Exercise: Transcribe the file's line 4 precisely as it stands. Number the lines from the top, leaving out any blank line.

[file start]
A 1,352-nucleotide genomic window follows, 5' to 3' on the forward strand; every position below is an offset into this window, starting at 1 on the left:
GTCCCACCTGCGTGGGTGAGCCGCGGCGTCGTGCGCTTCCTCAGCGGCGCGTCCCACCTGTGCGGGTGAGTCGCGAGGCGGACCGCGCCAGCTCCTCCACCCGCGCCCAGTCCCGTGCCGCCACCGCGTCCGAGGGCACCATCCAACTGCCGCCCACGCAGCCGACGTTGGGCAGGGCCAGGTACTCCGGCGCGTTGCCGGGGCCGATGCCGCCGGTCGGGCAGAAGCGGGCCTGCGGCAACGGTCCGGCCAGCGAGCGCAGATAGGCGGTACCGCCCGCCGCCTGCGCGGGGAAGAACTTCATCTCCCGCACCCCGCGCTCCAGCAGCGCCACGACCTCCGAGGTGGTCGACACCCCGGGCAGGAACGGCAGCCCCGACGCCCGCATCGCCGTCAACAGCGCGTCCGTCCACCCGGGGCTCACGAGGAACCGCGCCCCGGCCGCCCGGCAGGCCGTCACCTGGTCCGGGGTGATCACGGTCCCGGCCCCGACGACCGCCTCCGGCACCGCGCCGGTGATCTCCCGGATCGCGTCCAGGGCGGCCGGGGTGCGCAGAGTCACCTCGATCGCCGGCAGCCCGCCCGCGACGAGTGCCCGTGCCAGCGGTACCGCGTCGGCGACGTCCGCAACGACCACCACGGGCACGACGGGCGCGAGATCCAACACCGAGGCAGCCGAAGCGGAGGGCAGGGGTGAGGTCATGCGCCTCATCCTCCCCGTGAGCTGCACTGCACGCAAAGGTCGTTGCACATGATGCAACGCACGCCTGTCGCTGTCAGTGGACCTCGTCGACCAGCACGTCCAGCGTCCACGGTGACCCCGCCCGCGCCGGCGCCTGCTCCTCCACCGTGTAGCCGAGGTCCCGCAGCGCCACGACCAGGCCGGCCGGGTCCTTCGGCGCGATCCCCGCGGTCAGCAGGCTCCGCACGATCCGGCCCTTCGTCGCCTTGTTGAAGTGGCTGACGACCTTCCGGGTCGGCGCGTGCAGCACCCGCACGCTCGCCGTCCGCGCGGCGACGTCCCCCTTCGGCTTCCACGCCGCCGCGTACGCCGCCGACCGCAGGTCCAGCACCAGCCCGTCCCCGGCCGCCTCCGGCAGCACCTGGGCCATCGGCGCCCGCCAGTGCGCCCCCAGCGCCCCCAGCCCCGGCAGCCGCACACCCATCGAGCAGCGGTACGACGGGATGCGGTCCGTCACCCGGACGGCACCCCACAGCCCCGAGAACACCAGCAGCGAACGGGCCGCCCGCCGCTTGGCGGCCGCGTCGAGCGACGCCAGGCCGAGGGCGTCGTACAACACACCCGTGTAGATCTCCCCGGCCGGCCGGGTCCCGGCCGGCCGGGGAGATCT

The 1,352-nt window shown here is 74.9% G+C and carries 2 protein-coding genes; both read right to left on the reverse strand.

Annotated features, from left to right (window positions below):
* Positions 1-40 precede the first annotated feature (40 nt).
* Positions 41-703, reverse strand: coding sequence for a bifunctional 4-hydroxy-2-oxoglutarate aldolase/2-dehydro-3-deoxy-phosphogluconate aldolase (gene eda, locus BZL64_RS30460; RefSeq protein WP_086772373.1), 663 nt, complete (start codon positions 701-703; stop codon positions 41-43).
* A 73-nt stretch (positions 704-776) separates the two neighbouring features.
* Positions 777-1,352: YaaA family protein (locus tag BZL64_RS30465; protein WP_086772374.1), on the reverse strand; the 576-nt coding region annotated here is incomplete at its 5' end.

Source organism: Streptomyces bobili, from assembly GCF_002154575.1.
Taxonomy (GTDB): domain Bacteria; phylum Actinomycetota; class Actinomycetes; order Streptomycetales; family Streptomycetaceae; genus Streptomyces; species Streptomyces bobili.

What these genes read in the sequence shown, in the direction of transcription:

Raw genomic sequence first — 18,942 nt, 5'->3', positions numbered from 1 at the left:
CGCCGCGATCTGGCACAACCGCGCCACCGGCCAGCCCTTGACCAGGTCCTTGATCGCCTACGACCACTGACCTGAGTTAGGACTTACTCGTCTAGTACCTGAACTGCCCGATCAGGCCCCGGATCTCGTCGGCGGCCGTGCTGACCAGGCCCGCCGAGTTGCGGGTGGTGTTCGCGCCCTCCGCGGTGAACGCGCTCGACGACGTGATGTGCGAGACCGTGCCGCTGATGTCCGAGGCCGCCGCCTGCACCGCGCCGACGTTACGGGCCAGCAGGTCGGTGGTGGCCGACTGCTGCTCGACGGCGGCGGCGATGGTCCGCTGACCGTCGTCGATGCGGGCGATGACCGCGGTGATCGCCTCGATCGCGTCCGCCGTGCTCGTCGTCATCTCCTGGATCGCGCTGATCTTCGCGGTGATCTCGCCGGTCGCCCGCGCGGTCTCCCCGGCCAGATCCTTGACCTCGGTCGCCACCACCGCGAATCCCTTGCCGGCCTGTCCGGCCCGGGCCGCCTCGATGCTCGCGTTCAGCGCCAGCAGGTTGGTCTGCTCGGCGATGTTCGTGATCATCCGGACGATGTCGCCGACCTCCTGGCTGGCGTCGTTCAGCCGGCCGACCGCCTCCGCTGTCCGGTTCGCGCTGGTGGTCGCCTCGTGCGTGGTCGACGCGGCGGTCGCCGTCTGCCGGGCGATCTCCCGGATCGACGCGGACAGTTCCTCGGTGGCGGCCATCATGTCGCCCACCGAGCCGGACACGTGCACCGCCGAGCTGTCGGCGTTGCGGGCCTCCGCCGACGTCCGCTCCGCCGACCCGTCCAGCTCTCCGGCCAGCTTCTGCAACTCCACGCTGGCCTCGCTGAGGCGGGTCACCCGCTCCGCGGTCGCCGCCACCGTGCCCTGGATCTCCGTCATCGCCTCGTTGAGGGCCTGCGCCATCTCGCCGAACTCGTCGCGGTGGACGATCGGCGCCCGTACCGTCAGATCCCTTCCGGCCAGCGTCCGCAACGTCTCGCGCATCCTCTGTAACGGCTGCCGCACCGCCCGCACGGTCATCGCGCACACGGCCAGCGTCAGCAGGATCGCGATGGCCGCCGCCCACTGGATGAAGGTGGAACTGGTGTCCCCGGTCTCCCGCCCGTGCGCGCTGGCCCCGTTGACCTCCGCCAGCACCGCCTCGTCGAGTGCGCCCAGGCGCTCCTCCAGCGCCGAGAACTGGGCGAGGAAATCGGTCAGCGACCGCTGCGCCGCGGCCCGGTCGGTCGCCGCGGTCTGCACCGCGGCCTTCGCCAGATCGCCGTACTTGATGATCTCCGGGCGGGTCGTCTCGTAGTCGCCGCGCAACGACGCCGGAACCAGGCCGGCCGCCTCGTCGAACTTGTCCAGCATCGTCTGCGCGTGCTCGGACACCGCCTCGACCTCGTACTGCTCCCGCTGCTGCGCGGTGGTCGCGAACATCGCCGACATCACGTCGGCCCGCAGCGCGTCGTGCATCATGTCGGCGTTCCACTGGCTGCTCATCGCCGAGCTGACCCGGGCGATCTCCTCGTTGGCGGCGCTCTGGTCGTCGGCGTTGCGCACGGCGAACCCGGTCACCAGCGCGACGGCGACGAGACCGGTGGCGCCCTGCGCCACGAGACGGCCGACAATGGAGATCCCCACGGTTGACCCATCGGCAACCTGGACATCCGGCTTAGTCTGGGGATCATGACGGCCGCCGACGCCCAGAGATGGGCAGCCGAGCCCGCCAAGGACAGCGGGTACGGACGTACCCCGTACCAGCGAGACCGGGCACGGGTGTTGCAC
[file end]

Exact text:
Annotated features, from left to right (window positions below):